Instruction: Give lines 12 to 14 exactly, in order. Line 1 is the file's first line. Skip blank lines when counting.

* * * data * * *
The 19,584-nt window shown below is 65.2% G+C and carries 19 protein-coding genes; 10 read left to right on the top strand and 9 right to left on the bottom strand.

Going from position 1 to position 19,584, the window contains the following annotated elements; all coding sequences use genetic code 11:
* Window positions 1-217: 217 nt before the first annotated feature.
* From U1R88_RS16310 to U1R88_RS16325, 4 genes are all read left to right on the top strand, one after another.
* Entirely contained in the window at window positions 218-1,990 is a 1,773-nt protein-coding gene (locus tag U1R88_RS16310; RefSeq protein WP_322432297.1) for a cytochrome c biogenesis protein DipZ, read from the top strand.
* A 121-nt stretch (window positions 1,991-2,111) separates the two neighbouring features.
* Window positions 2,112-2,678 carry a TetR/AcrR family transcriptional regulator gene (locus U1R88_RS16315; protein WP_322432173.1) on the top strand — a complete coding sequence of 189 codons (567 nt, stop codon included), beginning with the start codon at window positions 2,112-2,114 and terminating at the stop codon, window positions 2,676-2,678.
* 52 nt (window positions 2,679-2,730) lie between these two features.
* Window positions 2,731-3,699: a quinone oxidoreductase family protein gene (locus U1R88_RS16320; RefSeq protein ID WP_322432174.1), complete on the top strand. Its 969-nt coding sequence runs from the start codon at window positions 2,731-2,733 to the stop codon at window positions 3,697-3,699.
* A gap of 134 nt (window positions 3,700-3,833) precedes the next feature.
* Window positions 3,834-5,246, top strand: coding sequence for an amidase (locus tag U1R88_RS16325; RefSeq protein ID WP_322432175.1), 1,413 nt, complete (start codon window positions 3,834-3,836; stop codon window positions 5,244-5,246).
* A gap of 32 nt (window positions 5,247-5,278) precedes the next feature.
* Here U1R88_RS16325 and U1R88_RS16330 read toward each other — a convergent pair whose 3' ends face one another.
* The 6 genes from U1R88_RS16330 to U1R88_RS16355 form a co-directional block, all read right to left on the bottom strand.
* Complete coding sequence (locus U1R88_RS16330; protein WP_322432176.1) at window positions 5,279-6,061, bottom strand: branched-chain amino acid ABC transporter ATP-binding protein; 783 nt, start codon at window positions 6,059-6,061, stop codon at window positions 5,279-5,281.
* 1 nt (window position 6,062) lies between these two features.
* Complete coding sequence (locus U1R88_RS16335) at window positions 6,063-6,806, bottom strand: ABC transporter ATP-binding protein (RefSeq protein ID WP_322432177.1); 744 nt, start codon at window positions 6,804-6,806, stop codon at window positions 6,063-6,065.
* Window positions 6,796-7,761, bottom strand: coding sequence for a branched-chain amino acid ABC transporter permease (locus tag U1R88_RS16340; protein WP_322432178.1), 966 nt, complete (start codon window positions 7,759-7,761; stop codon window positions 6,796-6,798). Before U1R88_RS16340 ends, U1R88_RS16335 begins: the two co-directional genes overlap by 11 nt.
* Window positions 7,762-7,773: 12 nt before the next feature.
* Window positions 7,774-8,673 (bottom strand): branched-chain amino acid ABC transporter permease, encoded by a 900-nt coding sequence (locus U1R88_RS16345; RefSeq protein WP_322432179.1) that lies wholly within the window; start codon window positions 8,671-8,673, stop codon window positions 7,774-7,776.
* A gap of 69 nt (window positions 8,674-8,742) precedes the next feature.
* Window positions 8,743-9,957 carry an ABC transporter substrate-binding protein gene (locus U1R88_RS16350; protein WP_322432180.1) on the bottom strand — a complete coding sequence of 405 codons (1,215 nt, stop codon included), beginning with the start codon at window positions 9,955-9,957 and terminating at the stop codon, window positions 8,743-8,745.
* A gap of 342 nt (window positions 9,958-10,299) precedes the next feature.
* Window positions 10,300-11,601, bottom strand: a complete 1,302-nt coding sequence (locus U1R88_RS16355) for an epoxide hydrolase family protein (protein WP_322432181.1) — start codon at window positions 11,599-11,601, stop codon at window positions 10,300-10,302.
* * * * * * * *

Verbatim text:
* A gap of 32 nt (window positions 5,247-5,278) precedes the next feature.
* Here U1R88_RS16325 and U1R88_RS16330 read toward each other — a convergent pair whose 3' ends face one another.
* The 6 genes from U1R88_RS16330 to U1R88_RS16355 form a co-directional block, all read right to left on the bottom strand.